The Medici Boy Review

The Medici Boy by John L'Heureux
Publication date: April 1, 2014 by Astor + Blue
Genre: Historical Fiction
Source: Publisher for an honest review
Description:

The worlds of art, politics and passion collide in John L’Heureux’s masterful new novel, The Medici Boy. With rich composition, L’Heureux ingeniously transports the reader to Donatello’s Renaissance Italy—directly into his bottega, (workshop), as witnessed through the eyes of Luca Mattei, a devoted assistant. While creating his famous bronze of David and Goliath, Donatello’s passion for his enormously beautiful model and part time rent boy, Agnolo, ignites a dangerous jealousy that ultimately leads to Agnolo’s brutal murder. Luca, the complex and conflicted assistant, will sacrifice all to save the life of Donatello, even if it means the life of the master sculptor’s friend and great patron of art, Cosimo de’ Medici. John L’Heureux’s long-awaited novel delivers both a monumental and intimate narrative of the creative genius, Donatello, at the height of his powers. With incisive detail, L’Heureux beautifully renders the master sculptor’s forbidden homosexual passions, and the artistry that enthralled the powerful and highly competitive Medici and Albizzi families. The finished work is a sumptuously detailed historical novel that entertains while it delves deeply into both the sacred and the profane within one of the Italian Renaissance’s most consequential cities, fifteenth century Florence.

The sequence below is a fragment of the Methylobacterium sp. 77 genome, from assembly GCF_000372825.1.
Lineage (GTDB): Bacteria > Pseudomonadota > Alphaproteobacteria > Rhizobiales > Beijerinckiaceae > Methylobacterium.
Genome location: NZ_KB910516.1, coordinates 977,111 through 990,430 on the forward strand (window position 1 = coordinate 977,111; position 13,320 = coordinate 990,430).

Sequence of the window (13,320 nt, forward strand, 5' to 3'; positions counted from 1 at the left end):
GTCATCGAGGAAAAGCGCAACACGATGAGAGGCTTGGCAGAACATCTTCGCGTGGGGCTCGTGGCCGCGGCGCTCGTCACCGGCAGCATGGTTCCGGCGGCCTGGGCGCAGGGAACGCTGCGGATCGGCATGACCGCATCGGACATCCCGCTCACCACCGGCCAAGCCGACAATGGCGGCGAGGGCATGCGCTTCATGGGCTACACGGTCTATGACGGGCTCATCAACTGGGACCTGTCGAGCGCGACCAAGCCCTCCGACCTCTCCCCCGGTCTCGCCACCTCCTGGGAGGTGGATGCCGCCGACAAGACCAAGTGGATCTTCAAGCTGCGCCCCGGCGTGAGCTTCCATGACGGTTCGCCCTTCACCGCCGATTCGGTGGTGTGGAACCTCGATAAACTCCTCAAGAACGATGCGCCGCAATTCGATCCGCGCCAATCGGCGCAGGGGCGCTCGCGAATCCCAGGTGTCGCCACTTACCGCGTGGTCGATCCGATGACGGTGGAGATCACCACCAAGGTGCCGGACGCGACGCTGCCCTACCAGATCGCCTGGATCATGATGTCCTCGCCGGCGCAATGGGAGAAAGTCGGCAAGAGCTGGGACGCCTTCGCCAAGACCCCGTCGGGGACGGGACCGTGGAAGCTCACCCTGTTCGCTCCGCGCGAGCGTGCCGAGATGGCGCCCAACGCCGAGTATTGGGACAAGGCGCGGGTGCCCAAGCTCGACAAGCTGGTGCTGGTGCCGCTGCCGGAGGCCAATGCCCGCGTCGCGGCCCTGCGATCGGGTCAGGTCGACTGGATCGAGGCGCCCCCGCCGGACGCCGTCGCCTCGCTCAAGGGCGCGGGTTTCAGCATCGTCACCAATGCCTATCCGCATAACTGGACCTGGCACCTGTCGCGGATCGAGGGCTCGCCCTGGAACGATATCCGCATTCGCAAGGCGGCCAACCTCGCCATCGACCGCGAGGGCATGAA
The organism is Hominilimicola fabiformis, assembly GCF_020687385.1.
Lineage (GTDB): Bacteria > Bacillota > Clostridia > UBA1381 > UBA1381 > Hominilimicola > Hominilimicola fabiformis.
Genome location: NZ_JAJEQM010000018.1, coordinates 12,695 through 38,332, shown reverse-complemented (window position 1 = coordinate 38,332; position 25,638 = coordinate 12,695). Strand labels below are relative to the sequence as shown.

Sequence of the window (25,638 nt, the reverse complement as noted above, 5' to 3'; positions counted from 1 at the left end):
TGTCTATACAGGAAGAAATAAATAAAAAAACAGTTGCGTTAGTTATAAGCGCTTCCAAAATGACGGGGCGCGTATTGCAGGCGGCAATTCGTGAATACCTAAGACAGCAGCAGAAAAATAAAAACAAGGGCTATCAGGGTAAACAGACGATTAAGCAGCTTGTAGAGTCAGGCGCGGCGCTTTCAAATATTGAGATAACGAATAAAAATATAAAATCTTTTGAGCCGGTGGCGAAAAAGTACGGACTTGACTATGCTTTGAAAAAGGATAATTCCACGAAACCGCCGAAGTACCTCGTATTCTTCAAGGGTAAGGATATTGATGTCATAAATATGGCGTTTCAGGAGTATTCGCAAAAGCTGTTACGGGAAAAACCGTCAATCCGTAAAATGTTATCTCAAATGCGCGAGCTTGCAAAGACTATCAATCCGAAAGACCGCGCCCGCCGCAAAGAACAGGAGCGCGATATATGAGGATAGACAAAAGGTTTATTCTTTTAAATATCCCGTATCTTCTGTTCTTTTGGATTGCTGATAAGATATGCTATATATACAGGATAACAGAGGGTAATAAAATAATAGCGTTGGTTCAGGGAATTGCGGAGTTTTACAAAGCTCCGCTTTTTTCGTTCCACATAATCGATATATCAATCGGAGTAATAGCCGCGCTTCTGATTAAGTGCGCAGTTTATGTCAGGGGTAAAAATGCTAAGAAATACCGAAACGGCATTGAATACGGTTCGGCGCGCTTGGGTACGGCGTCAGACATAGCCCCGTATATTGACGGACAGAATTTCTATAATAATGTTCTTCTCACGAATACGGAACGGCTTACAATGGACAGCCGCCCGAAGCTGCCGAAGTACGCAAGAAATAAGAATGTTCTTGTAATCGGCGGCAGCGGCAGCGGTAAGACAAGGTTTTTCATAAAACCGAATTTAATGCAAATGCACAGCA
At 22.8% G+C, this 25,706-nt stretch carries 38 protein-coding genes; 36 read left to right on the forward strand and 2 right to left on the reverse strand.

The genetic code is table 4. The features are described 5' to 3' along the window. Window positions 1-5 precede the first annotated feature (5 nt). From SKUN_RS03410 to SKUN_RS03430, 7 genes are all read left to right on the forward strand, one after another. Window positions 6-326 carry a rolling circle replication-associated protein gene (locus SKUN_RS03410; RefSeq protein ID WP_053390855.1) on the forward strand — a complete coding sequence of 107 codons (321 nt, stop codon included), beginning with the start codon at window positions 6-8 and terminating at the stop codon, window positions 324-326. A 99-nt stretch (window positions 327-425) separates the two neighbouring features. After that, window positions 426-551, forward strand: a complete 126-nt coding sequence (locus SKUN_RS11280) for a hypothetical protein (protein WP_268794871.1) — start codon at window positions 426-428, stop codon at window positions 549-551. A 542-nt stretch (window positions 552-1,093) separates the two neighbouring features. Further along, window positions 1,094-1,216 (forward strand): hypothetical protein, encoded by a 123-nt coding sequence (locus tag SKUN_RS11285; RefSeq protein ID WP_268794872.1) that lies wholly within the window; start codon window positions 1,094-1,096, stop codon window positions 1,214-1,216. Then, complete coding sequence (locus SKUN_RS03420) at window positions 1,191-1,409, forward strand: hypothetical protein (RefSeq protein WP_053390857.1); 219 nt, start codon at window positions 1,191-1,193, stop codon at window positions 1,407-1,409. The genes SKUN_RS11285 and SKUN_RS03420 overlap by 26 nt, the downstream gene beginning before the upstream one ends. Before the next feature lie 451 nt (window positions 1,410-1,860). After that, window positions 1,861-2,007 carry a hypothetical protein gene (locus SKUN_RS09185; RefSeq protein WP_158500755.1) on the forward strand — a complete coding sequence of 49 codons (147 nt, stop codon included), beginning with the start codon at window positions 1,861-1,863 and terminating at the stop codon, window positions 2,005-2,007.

My Take:

The Medici Boy by John L'Heureux is an interesting book for a number of reasons. Despite the title, the boy referenced is not a Medici, but a particularly beautiful model that Donatello uses as inspiration for several of his artworks. He is also a foster brother of sorts to Donatello's assistant, Luca. The novel is told from Luca's point of view and provides the reader with his own opinions of the model Agnolo and his lifestyle as well as details about his own life and life in Florence.

The Medici Boy is a detailed look at the artistic scene and lifestyle in Florence during the Renaissance.  I was fascinated with the historical detail included in the novel. There is also a lot of attention paid to the sexual exploits of Agnolo and Donatello and the political atmosphere and how it played a role in the events in the story.  I was fascinated with the detailed explanations given about the production of the amazing pieces of art referenced in the novel and did a fair amount of Googling to look at photos of the pieces. 

The Medici Boy might be a good choice for those adult readers who enjoy historical fiction - particularly historical fiction about the Italian Renaissance and artists.











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